B2b In SmeS Perspectives And Future Challenges

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?B2b In Sme?S: Perspectives And Future Challenges?, Essay, Research Paper Chapter 1 Introduction 1.1 Purpose and Content The Forrester report (Feb. 2000) in an article entitled ?eMarketplaces Boost B2B Trade.? Predicts that ?B2B (business to business) e-Commerce will reach $2.7 trillion in 2004. While Internet trade between individual partners will continue to flourish, eMarketplaces will fuel most of the growth reaching 53% of all online business trade in five years.? These figures would suggest that it is imperative that SME?s embrace the e-commerce world that is unfolding around them, to ignore it, could be the business equivalent of hara-kiri. In this dissertation entitled ?B2B in SME?s: Perspectives and Future Challenges?, The opportunities and challenges faced by SME?s

in the B2B environment will be examined in detail. Disruptive technologies and repeating patterns in retailing will be reviewed and the new developing strategies and business models available using the Internet will be discussed and the benefits they bring to both buyers and sellers will be investigated as part of the research study. Primary research will be conducted, analysed, reviewed and presented to illustrate the way in which SME managers? view B2B commerce. The research questions guiding the reported work will be detailed later. 1.2 E-Commerce: An Introduction Electronic Commerce (e-commerce) is a means of using the power of computers, the Internet and shared software to send and receive product specifications and drawings; bids, purchase orders and invoices; and any other

type of data that needs to be communicated to customers, suppliers, employees or the public. (xxx) E-commerce is the new, profitable way to conduct business which goes beyond the simple movement of information and expands electronic transactions from point-of-sale requirements, determination and production scheduling, right through to invoicing, payment and receipt. E-commerce uses key standards and technologies including Electronic Data Interchange, Technical Data Interchange, Hypertext Mark-up Language, eXtensible Mark-up Language, and the Standard for Exchange of Product model data. E-commerce is made possible through the expanded technologies of the Internet, the World Wide Web, and Value-Added Networks. The Internet is creating unprecedented and seemingly infinite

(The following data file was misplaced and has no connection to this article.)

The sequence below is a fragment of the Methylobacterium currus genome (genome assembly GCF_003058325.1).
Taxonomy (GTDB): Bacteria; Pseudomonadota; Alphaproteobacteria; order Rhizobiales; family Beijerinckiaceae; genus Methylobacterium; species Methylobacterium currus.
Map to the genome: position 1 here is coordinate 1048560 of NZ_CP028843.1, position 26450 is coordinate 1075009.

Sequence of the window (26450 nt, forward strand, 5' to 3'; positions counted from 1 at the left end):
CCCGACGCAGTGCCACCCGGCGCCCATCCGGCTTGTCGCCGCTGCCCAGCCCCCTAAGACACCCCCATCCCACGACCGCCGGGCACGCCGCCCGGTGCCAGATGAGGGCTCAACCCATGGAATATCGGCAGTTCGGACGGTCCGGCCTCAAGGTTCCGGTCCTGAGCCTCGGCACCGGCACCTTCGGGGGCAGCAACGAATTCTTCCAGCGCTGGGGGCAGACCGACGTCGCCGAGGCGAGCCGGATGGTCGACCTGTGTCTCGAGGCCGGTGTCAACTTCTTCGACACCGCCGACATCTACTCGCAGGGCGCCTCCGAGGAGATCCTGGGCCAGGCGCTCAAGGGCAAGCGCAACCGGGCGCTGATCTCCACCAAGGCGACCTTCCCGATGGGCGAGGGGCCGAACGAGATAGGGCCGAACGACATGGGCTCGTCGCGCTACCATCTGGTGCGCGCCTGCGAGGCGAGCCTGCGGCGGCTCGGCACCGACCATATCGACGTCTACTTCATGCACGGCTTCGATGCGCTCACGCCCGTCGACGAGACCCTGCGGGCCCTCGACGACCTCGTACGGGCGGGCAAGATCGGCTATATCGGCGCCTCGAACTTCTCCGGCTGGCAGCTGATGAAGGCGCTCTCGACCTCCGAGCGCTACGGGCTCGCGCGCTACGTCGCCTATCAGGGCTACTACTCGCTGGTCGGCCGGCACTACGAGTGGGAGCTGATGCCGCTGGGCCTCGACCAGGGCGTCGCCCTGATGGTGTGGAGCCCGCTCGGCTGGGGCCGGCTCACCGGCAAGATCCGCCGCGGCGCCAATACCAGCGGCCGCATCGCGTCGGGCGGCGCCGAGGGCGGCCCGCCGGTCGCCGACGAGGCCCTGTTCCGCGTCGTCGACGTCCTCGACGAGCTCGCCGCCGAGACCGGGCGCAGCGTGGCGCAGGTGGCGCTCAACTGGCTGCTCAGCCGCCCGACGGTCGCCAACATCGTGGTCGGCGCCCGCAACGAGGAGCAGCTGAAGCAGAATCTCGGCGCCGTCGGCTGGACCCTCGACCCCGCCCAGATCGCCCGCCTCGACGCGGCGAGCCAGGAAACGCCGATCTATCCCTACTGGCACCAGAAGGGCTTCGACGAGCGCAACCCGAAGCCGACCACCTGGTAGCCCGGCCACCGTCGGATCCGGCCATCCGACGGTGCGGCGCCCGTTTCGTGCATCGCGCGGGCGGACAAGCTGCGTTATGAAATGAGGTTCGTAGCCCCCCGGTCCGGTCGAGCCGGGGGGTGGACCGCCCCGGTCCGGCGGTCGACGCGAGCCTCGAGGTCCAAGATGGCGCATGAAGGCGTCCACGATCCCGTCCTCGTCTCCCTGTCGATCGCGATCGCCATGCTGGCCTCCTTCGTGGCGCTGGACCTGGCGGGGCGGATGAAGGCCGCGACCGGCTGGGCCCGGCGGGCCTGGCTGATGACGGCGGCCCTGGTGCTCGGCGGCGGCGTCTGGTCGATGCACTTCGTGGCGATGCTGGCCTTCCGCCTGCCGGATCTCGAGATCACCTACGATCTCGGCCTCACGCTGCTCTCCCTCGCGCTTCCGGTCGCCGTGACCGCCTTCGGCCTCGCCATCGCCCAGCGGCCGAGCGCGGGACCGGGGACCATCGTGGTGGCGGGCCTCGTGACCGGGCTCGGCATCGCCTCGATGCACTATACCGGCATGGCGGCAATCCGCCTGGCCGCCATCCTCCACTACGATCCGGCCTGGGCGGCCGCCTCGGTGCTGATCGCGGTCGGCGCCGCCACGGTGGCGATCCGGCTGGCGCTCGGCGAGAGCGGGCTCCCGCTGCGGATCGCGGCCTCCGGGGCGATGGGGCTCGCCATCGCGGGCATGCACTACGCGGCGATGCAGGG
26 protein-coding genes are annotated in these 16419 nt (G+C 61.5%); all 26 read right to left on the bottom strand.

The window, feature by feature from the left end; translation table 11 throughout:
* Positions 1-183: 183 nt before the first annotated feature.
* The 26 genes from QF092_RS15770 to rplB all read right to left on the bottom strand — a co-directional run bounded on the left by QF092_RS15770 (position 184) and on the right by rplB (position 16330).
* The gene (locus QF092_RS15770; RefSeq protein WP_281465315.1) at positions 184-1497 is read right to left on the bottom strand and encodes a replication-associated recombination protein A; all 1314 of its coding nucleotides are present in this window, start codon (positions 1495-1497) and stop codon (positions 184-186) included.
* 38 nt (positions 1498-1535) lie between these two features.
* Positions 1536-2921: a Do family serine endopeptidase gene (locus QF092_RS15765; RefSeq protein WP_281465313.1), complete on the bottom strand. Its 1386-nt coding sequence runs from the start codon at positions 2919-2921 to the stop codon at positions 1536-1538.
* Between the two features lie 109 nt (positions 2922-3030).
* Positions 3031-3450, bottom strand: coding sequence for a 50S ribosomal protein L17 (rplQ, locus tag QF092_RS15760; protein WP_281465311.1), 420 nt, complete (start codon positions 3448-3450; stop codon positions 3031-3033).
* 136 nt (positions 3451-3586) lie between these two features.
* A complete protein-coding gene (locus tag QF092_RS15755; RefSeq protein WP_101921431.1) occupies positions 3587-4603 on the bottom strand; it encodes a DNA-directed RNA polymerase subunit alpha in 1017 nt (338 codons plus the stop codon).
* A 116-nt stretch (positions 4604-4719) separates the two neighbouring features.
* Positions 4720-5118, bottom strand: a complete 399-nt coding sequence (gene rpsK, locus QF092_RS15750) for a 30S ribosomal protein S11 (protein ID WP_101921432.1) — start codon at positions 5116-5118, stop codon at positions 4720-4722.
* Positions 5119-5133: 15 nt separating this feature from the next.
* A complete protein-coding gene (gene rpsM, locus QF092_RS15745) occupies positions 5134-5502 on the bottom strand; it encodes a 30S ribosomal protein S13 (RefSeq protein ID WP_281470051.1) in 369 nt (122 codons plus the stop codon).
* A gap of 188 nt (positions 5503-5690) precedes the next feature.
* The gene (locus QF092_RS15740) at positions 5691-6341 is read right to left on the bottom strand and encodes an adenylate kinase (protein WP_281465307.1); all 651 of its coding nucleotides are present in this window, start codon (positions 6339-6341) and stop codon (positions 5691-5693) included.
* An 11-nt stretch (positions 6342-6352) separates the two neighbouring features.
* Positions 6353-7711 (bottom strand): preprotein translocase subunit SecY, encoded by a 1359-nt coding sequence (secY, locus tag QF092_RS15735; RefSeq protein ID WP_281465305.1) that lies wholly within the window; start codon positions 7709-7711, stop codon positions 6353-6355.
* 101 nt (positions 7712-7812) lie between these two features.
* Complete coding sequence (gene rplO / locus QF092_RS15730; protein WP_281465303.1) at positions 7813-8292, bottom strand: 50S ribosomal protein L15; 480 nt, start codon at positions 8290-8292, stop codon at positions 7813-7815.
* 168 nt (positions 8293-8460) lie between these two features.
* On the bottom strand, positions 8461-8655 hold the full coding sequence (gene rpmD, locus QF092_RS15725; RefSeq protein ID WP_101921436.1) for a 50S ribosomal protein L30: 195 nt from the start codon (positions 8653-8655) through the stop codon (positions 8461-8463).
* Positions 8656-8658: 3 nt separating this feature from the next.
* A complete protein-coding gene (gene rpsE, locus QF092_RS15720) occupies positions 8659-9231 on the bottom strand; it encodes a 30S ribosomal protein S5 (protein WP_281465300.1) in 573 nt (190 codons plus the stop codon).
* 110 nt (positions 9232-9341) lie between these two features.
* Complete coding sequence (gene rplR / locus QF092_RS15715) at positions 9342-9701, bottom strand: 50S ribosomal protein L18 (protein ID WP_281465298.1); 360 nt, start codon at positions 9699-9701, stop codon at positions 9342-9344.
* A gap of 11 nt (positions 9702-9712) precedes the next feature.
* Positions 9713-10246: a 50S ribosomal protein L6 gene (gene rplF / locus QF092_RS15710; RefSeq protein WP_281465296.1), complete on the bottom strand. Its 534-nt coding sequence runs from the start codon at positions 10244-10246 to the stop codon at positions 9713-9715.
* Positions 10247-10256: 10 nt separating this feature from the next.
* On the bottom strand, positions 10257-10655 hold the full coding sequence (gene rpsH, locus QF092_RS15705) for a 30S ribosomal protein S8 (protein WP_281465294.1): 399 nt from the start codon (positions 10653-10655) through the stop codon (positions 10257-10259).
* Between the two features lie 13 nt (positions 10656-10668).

opportunities for both its businesses and customers. Yet it is changing so fast that the speed of change and the sheer number of choices available to companies often overwhelm managers and customers alike. In addition to this the rules of the Web are slightly different to those of traditional businesses. E-commerce is not constrained by the rules that have restricted companies historically in the normal codes of business conduct. Companies can now set new standards in profitability and efficiency. This is turn leads to the consumer, in either the business to business (B2B) sector or business to customer (B2C) sector, getting the right product, in the right time, to the right place for the right price, this will be referred to as the retailers mission. (XXX) An additional

attribute of the Internet is that it lacks a central authority, in other words, there is no ?Internet, Inc.? which controls the Internet. Beyond the various governing boards that work to establish policies and standards, the Internet is bound by few rules and answers to no single organisation. 1.3 Disruptive Technologies ?A disruptive technology enables innovative companies to create new business models that alter the economics of their industry?. (Christensen and Bower 1995) In retailing the Internet is not the first such disruption that came with the emergence of the department store and was closely followed by the mail order catalogue. Then followed discount department stores and finally, in the early 1990?s came the Internet, the fourth disrupter. Internet companies such as